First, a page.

In Robinson, 210 A.D.2d at 86-87, 620 N.Y.S.2d at 338-339, the Appellate Division, First Department expressly rejected the contention that a worker’s performing assigned work outside in the rain was the sole proximate cause of his fall from an elevated worksite, holding:

“Evidence of rain, or other “concurrent cause”, at the time of the accident does not create a triable issue of fact as to proximate cause where plaintiff has met her burden in establishing her Section 240(1) claim (see, Iannelli v. Olympia & York Battery Park Co., 190 A.D.2d 775, 776, 593 N.Y.S.2d 553, citing Joyce v. Rumsey Realty Corp., 17 N.Y.2d 118, 122, 269 N.Y.S.2d 105, 216 N.E.2d 317). If anything, the readily foreseeable occurrence of rainy conditions at an outdoor construction site highlights defendants’ negligence in failing to provide the statutorily-prescribed safety measures.”

In the instant action, the uncontroverted evidence shows that plaintiff fell when he was shocked by the welding equipment he was forced to use outside in the rain without any shelter being provided (see Shipkoski, 292 A.D.2d at 588-589, 741 N.Y.S.2d at 56-57; Callan, 52 A.D.3d at 335, 860 N.Y.S.2d at 63; Robinson, 210 A.D.2d at 86-87, 620 N.Y.S.2d at 338-339), plaintiff shook, the ladder shifted, sank into the mud, and he and the ladder fell to the ground as a result of the failure to provide any adequate safety devices in violation of Labor Law Section 240, so plaintiff has demonstrated a prima facie entitlement to summary judgment on his Labor Law 240(1) cause of action. See id.; Kadoic, 277 A.D.2d at 66, 716 N.Y.S.2d at 387; Davis, 302 A.D.2d at 305, 754 N.Y.S.2d at 872; Costello, 305 A.D.2d at 447, 761 N.Y.S.2d at 80-81; Peter, 300 A.D.2d at 289-290, 750 N.Y.S.2d at 772-773.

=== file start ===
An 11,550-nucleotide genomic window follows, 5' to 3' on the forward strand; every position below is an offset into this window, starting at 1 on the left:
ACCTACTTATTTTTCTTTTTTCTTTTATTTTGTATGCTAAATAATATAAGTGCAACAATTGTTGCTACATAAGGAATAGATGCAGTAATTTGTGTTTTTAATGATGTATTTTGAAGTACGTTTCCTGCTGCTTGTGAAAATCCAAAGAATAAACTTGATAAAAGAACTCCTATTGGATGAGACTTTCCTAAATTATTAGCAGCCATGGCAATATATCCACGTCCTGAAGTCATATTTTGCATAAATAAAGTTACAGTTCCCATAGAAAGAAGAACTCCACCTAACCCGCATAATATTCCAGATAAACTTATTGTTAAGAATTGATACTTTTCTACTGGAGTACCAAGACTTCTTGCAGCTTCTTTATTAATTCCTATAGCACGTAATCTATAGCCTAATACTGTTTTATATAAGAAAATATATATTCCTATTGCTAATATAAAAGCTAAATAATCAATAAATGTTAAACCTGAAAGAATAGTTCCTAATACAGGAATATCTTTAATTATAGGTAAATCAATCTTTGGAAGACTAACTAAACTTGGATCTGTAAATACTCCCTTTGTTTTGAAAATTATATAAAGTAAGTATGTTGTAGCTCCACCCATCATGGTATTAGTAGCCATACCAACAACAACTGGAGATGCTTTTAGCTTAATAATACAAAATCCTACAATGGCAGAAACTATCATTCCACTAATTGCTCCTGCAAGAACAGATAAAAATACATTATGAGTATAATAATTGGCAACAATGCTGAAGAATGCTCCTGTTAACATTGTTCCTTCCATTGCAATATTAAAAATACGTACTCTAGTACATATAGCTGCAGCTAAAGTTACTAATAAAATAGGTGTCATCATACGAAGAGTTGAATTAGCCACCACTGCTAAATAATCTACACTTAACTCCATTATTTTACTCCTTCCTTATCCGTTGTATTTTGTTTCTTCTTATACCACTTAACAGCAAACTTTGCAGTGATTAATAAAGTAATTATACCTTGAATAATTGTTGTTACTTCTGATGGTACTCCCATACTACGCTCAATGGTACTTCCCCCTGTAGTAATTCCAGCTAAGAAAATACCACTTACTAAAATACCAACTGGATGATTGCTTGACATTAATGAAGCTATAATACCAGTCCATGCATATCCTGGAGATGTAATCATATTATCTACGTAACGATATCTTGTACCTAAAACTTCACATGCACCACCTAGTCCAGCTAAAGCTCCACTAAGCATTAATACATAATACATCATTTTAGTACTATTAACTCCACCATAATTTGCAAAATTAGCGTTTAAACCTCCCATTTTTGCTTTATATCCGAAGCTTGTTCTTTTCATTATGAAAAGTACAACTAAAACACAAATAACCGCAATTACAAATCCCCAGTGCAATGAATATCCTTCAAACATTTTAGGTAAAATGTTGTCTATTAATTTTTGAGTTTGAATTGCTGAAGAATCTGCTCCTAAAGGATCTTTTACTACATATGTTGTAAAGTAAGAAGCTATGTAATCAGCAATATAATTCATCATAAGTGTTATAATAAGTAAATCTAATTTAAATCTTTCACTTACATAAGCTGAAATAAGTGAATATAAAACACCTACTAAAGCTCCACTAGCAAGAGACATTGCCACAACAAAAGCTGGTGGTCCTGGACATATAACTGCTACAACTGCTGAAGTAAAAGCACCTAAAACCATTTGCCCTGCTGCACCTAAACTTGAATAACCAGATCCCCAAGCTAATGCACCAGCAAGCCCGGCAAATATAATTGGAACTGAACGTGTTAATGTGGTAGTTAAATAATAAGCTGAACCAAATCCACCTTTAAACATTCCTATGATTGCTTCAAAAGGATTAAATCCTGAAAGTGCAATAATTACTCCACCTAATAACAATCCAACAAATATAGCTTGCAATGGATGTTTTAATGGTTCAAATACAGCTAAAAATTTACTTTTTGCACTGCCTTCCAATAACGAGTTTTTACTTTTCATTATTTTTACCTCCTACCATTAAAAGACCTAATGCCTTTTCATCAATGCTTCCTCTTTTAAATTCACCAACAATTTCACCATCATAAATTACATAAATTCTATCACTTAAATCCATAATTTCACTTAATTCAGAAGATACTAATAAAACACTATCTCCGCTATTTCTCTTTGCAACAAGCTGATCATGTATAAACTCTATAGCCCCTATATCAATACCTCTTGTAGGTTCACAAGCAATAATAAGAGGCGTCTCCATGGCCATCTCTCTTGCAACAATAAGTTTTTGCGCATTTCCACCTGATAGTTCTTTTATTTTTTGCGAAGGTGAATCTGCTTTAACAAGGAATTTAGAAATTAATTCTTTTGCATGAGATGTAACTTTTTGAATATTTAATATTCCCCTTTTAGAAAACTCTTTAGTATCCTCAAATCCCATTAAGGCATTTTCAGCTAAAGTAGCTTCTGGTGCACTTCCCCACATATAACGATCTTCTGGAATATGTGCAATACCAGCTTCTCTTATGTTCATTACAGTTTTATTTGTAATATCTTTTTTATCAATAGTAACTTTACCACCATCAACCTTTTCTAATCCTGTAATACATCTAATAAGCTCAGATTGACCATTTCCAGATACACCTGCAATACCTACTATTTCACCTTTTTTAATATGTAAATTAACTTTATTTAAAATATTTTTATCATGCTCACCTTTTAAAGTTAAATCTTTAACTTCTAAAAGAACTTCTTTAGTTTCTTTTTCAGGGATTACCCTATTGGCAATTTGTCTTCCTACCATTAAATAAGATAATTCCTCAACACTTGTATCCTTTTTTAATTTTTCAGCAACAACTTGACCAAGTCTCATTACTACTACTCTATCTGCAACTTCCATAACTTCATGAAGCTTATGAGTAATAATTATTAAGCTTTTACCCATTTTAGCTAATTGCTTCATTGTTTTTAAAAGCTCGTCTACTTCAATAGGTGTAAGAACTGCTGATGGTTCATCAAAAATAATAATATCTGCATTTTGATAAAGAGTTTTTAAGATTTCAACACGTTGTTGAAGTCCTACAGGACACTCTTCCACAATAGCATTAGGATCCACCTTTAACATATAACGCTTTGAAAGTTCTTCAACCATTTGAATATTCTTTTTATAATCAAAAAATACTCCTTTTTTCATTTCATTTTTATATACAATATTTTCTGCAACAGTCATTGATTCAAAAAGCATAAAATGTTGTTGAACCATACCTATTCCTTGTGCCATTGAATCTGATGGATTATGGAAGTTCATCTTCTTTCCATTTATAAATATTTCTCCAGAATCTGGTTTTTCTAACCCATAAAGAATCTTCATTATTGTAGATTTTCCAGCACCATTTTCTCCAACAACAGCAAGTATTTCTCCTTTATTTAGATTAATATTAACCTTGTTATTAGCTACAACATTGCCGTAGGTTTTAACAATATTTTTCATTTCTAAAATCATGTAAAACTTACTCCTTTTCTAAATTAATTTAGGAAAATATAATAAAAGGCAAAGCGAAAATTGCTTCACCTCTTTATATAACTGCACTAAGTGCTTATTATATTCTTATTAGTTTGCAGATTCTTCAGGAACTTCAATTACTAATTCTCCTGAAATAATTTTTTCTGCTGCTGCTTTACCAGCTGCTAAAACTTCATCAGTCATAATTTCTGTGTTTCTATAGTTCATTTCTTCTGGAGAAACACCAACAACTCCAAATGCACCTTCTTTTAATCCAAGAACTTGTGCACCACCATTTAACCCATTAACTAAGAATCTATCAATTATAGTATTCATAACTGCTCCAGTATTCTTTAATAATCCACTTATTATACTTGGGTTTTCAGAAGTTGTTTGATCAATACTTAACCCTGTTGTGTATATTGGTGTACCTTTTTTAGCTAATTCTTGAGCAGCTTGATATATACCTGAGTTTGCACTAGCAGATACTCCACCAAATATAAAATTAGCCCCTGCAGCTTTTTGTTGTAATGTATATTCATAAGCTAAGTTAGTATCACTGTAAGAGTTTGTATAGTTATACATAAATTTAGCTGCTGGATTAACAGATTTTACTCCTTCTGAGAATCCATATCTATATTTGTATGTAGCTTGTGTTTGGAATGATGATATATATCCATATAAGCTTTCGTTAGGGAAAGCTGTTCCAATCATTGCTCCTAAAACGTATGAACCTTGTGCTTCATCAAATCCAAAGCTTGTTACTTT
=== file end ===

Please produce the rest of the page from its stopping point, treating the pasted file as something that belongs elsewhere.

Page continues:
The failure to provide safety devices may be a proximate cause of the plaintiff’s injuries sufficient to remove the “sole proximate cause” defense from the case and support the grant of summary judgment to an injured worker. See Denis v. City of New York, 54 A.D.3d 803, 803-804, 863 N.Y.S.2d 773, 773-774 (2d Dep’t 2008); Boe v. Gammarati, 26 A.D.3d 351, 352, 809 N.Y.S.2d 550, 550-551 (2d Dep’t 2006); Brandl v. Ram Builders, Inc., 7 A.D.3d 655, 777 N.Y.S.2d 511, 511-512 (2d Dep’t 2004); Wallace v. Stonehenge Group, Ltd., 1 A.D.3d 589, 767 N.Y.S.2d 450, 451 (2d Dep’t 2003); Ranieri v. Holt Construction Corp., 33 A.D.3d 425, 822 N.Y.S.2d 509, 510 (1st Dep’t 2006) (“Plaintiff, a sheet metal worker employed by a subcontractor, was injured when he fell from an unsecured ladder with no safety devices provided to protect him. This activity fell within the ambit of Labor Law Section 240(1), and the failure to supply plaintiff with a properly secured ladder or any safety devices was a proximate cause of his fall (see Samuel v. Simone Dev. Co., 13 A.D.3d 112, 786 N.Y.S.2d 163 [2004]; Velasco v. Green Wood Cemetery, 8 A.D.3d 88, 779 N.Y.S.2d 459 [2004]). There is no reasonable view of the evidence to support defendants’ contention that plaintiff was the sole proximate cause of his injury, nor is there a triable question of fact as to whether he was solely to blame.”); Peralta v. American Telephone And Telegraph Company, 29 A.D.3d 493, 494, 816 N.Y.S.2d 436, 436-437 (1st Dep’t 2006) (“Unrefuted evidence that the unsecured ladder moved, combined with evidence that no other safety devices were provided to plaintiff, warranted a finding that the owners were absolutely liable under Labor Law Section 240(1), notwithstanding claims of comparative negligence (see Velasco v. Green Wood Cemetery, 8 A.D.3d 88, 779 N.Y.S.2d 459 [2004] ), or unsupported claims that plaintiff’s conduct was the sole proximate cause of her injuries.”); Morales v. Spring Scaffolding, Inc., 24 A.D.3d 42, 47-49, 802 N.Y.S.2d 41, 44-46 (1st Dep’t 2005); Serrano v. 432 Park South Realty Co., LLC, 8 A.D.3d 202, 779 N.Y.S.2d 198, 199 (1st Dep’t 2004); Velasco v. Green Wood Cemetery, 8 A.D.3d 88, 89, 779 N.Y.S.2d 459 (1st Dep’t 2004); Morin v. Machnick Builders, Ltd., 4 A.D.3d 668, 669-670, 772 N.Y.S.2d 388, 390-391 (3d Dep’t 2004); Bonanno v. Port Of Authority Of New York And New Jersey, 298 A.D.2d 269, 270, 750 N.Y.S.2d 7, 8 (1st Dep’t 2002) (“No other safety devices were provided to prevent the fall. Nor does the evidence suggest that plaintiff’s own actions were the sole proximate cause of his injury. Thus, plaintiff, as a matter of law, was entitled to recover on his Labor Law Section 240(1) claim. Plaintiff was under no obligation to show that the ladder was defective in some manner (Klein v. City of New York, 222 A.D.2d 351, 635 N.Y.S.2d 634, affd. 89 N.Y.2d 833, 652 N.Y.S.2d 723, 675 N.E.2d 458) or to prove that the floor was slippery to make out a Labor Law Section 240(1) violation. It was sufficient to show the absence of adequate safety devices to prevent the ladder from sliding or to protect plaintiff from falling. (Orellano v. 29 East 37th Street Realty Corp., 292 A.D.2d 289, 740 N.Y.S.2d 16.)”).